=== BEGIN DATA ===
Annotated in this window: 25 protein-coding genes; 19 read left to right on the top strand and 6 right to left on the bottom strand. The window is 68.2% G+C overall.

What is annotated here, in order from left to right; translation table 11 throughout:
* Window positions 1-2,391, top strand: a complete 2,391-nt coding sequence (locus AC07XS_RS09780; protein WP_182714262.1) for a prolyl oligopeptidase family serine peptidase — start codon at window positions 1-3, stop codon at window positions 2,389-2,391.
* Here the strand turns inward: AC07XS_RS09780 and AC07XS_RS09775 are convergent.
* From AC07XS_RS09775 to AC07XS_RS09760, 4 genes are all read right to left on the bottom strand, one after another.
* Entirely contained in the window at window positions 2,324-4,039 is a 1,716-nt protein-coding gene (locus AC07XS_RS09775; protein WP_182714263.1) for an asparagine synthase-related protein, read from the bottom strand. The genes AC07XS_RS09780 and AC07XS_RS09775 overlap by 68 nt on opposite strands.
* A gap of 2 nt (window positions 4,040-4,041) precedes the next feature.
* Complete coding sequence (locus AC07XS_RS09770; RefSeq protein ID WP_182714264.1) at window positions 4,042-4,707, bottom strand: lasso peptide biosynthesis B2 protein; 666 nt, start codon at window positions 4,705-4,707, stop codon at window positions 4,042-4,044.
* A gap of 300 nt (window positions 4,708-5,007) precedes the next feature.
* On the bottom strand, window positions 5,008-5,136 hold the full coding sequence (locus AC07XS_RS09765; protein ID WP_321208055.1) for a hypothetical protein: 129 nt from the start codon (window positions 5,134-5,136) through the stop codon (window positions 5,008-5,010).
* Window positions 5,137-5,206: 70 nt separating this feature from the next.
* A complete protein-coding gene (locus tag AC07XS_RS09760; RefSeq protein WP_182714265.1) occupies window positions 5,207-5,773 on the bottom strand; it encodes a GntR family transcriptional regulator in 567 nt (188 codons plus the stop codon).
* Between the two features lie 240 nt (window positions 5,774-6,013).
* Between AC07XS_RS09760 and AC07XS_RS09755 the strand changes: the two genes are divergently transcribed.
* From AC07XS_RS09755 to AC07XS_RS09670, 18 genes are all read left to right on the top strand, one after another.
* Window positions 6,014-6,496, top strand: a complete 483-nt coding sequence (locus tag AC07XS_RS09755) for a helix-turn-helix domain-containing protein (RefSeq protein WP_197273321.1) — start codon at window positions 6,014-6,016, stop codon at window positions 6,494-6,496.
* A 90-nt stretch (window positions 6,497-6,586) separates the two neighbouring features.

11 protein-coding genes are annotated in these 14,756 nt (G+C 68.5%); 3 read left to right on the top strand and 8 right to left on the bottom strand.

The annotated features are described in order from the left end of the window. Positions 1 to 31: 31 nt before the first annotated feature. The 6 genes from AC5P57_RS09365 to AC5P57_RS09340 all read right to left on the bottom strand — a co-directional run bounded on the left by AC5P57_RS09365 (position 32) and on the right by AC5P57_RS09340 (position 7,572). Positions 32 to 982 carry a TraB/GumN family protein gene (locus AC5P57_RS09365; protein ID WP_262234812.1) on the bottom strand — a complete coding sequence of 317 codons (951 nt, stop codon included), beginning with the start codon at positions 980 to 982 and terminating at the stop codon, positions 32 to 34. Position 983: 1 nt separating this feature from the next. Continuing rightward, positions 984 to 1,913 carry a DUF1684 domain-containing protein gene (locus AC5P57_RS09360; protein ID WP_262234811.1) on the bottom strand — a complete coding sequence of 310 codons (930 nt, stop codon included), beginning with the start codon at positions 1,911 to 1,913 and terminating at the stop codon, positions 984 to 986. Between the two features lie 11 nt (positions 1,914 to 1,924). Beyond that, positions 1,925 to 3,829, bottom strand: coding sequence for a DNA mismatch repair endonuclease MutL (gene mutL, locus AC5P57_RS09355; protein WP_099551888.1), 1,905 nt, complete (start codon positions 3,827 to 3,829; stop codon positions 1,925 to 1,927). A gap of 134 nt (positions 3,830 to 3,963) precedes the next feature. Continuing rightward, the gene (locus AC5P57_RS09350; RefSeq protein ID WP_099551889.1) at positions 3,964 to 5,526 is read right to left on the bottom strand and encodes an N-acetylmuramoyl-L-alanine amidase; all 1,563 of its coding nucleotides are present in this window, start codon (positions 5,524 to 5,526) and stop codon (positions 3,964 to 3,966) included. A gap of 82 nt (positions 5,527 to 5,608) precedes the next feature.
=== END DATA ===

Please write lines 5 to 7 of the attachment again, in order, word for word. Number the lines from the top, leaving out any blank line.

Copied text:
* From AC07XS_RS09775 to AC07XS_RS09760, 4 genes are all read right to left on the bottom strand, one after another.
* Entirely contained in the window at window positions 2,324-4,039 is a 1,716-nt protein-coding gene (locus AC07XS_RS09775; protein WP_182714263.1) for an asparagine synthase-related protein, read from the bottom strand. The genes AC07XS_RS09780 and AC07XS_RS09775 overlap by 68 nt on opposite strands.
* A gap of 2 nt (window positions 4,040-4,041) precedes the next feature.